New Hampshire Republicans weren’t the only ones lamenting “ObamaCare” on the eve of the nation’s first primary. CEOs from three U.S. medical societies took aim at healthcare reform as a major challenge to their physician members during a session at the Professional Convention Management Association’s annual conference, Convening Leaders, being held in San Diego this week. While many external influences will change the ways physicians are paid, most panelists said their meetings had not yet been greatly affected.

“The Patient Protection and Affordable Care Act has had the biggest impact on physicians since the passage of Medicare in the 1960s,” said panelist David Parke, M.D., executive vice president and chief executive officer, American Academy of Ophthalmology, at the session, called A New Day for Medical Associations, which looked at common concerns among the three medical associations as they deal with government policy and global business changes. “The PPACA is meant to have an impact on the triad of healthcare policy: cost, access to care, and quality of care. You can’t move all three at the same time. Everything is working in the wrong direction.” He said that many of the guidelines that will inform the 1,200-page Act are still to be written.

Parke said that the physician community is “confused, frustrated, and angry, and it impacts how they deal with their professional societies.” What are physicians most concerned about? “Physician payment and how reform affects their disposable income.”

Panelist Karen Hackett, CEO, American Academy of Orthopedic Surgeons, discussed the ways increased transparency has affected her society’s members. She said that her industry faced major challenges in 2007 that dealt with medical device manufacturers and inappropriate gift giving to physicians, but that industry’s voluntary guidelines have now been embraced. While her physician presenters must now offer full disclosure at sessions at her annual medical convention about their relationships with industry, “it is right, but it is challenging to keep up.” She said that while her staff’s relationships with industry used to be key to the sale of sponsorships and exhibits at her annual meeting, they are now less important and that many of their sales efforts have moved to “an online process.”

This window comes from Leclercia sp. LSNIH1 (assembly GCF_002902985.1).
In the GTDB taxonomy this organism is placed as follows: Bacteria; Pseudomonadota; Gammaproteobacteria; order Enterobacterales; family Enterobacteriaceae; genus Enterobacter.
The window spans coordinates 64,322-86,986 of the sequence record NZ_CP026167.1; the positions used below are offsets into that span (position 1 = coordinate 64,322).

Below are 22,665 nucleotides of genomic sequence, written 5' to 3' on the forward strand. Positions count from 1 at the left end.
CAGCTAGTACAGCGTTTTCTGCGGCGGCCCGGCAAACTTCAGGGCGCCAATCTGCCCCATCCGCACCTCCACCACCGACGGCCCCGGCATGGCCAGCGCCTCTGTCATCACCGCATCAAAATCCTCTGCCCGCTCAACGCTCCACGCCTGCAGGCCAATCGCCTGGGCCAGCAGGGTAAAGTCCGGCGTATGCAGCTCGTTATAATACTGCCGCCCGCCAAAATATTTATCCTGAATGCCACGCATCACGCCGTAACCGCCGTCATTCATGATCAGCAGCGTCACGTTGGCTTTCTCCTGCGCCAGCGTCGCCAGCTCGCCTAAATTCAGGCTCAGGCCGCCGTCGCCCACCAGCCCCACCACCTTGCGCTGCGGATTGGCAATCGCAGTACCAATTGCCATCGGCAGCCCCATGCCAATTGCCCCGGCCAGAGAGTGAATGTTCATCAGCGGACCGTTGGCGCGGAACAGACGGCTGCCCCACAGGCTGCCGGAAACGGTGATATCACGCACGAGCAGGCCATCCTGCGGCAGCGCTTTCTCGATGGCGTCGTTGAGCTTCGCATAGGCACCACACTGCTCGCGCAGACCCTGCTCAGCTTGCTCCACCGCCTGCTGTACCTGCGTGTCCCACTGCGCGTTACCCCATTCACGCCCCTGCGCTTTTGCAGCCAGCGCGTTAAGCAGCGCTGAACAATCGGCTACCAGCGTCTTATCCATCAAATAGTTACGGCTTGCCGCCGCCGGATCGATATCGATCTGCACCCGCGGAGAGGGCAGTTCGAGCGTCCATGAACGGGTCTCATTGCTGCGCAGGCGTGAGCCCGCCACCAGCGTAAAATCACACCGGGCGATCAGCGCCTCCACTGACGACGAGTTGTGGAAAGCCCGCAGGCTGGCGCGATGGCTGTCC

With the amount of money that pharma and med device companies have spent to comply with the Sunshine Act (the part of the PPACA that deals with industry’s payment to healthcare professionals), moderator James Youngblood, CEO, Heart Rhythm Society, said that there is less for exhibitors to spend at medical association meetings and that the way exhibitors entertain has become more modest. Educating members about these changes is paramount, he added.

Hackett said that for the first time this year her society asked its physician attendees if they would voluntarily supply their National Provider Identifier for their exhibitors, so that they could track their physician spend, and that about 30 percent agreed to do so.

Youngblood also spoke of globalization, noting that with an increase in international membership at most U.S. medical societies, the annual meeting site is critical for attendance. Added Parke: “Europeans love Chicago and Asians love San Francisco.”

While each of the panelists’ associations conducts webinars regularly, some with paid registrations, some not, all of them eschewed the use of hybrid meetings at their conventions. “Our live meetings are incredibly healthy, vibrant entities,” said Parke. “At this stage, virtual meetings are accompanied by virtual revenue.”